Some of the topics we will address: The Unity of the Sea: A “Total” Perspective, Violence and Clashes, Commercial Empires, Mediterranean Cities, Urban Identities, The Faces of Honor, Migrations, Ethnicity and Minority Groups, Travelers Tales, Material Culture

Some of the works we will read: Fernand Braudel, The Mediterranean and the Mediterranean World in the Age of Philip II, vol I, Part One, (1973)., Cemal Kafadar, “A Death in Venice (1575): Anatolian Muslim Merchants Trading in the Serenissima.”, James Amelang, “The Myth of the Mediterranean City.”, Federica Ambrosini, “Between Heresy and Free Thought, between the Mediterranean and the North: Heterodox Women in Seventeenth-Century Venice.”, Leslie Pierce, “Beyond the Harem Walls; Ottoman Royal Women and the Exercise of Power.”, Elizabeth A. Lehfeldt, “Ruling Sexuality: The Political Legitimacy of Isabel of Castile,”, Lucette Valensi, The Making of a Political Paradigm: The Ottoman State and Oriental Despotism.”



Graduate Level Seminars offered in Fall 2012

 HIS 6939- 004“The Soviet Union During WWII”
Instructor: Dr. Case Boterbloem
Mondays 2:00-5:45
cboterbl@usf.edu

This seminar will investigate the experience of the Soviet people (military and civilian) in the course of the Great Patriotic War (Second World War). It may look at such issues as the Soviet occupation of Eastern Poland in 1939, the Winter War with Finland, the occupation of the Baltic countries and the German attack on the Soviet Union of June 1941. It may study the brutality of the Nazi-Soviet front and the Holocaust in Nazi-occupied Soviet territory. It may study the Siege of Leningrad and the Battles of Kursk and Stalingrad. It may study the Ukrainian nationalist insurgency in Western Ukraine and the level of collaboration in Ukraine, the Baltic countries and elsewhere with the Nazis. It may investigate the partisan movement. It may study the fate of the "Punished Peoples." It will study the role of women in the war. It will also endeavor to explain the causes of the eventual Soviet victory and Stalin's relationship with the Western Allies. It may look at the postwar remembrance of the Great Patriotic War.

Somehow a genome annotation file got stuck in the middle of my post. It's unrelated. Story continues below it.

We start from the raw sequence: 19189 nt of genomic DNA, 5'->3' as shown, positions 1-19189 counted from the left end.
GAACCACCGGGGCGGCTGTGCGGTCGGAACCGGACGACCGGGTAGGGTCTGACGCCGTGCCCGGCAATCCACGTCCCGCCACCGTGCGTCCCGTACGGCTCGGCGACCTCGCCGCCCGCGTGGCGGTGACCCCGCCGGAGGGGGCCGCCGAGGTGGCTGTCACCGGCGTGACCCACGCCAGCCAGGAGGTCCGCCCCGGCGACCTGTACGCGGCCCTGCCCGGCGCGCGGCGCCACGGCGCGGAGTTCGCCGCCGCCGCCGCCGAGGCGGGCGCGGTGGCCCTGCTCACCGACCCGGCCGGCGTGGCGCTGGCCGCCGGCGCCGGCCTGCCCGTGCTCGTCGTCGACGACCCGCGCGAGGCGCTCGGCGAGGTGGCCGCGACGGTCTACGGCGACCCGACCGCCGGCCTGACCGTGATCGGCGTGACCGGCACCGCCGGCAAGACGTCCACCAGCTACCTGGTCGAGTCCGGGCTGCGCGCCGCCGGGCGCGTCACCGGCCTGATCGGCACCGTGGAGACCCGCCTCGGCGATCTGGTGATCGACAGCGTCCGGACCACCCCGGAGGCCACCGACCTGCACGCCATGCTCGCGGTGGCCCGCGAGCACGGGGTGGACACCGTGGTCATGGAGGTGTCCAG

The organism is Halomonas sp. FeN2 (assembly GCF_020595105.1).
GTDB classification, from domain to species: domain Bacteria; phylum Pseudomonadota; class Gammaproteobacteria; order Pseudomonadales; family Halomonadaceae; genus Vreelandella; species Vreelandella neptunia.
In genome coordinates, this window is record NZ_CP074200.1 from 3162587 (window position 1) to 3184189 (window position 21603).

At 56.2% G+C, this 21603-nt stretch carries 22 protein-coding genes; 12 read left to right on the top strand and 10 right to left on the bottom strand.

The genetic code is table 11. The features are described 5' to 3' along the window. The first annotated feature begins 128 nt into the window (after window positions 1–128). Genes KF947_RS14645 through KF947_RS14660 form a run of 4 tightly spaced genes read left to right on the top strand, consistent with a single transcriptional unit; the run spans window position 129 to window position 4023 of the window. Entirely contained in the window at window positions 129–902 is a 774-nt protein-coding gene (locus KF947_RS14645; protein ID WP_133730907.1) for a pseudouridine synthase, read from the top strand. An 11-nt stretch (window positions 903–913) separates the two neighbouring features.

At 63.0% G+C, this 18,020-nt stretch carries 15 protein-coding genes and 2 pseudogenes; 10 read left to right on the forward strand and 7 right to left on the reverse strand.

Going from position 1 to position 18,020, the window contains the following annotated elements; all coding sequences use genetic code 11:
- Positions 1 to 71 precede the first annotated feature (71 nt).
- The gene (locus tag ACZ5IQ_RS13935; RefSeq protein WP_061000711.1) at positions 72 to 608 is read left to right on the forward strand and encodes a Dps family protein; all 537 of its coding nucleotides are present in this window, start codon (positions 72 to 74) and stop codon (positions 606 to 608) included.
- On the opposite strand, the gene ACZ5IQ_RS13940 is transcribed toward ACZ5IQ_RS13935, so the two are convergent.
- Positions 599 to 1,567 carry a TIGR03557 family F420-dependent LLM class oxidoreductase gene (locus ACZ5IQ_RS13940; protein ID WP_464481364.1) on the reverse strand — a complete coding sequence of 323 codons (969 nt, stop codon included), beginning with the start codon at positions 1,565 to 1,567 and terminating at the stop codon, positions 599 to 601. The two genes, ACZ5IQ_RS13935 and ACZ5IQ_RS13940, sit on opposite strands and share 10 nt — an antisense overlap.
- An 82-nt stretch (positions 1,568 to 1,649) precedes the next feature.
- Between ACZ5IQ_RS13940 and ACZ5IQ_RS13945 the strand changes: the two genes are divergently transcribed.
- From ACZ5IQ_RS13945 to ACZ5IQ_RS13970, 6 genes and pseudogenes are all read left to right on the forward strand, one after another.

HIS 6939-901 “Material Matters”
Instructor: Dr. Giovanna Benadusi
Wednesdays 6:20-9:55
benadusi@usf.edu

This course explores the social and cultural processes through which things -- from earrings to pottery, buildings to food -- became meaningful to early modern Europeans (15th-18th centuries). We will address a number of different issues such as the ways in which people’s need for things was created and/or shaped and the cultural relations of exchange through gifts, symbols and inheritance. We will also explore how modes of production and consumption not only shed light on people’s self-expression and collective identity but also on inequality. Material matters will be investigated in light of the remarkable changes taking place in early modern Europe: commercial innovations, technological advances, religious reformations, geographic explorations, the formation of states and colonial expansions. By viewing the production and consumption of material matters as a social process that involved multiple practitioners this course will show how and why material matters in the making of knowledge. Although Europe remains the focal point of discussion attention will be paid to the broader world.

Selected readings (do not buy these books before consulting with me)
Richard Goldthwaite, Wealth and the demand for art in Renaissance Italy (1995)
John E. Wills, Jr. "European consumption and Asian production in the seventeenth and
Eighteenth centuries," in Consumption and the World of Goods ed. John Brewer and Roy Porter (London: Routledge, 1993), pp. 133-147.
Robert Finlay, “The Pilgrim Art: The Culture of Porcelain in World History,” Journal of World History, 9 (1998): 141-187.
David Kuchta, “The Making of the Self-Made Man: Class, Clothing, and English Masculinity, 1688-1832,” (1996)
U. Rublack, Dressing Up (Oxford 2010)

 

HIS 6939-902 “Science and Medicine in Latin America”
Instructor: Dr. Adriana Novoa
ainovoa@usf.edu

This class will analyze the historical processes that explain the development of scientific and medical inquiry in Latin America. We will contextualize the role that science and medicine played in the process of nation-formation, and how science and medicine defined notions of modernity, race, and gender.

 

HIS 6939-903 “American Cold War Culture”
Instructor: Dr. David Johnson
Wednesdays 6:20-9:55
davidjohnson@usf.edu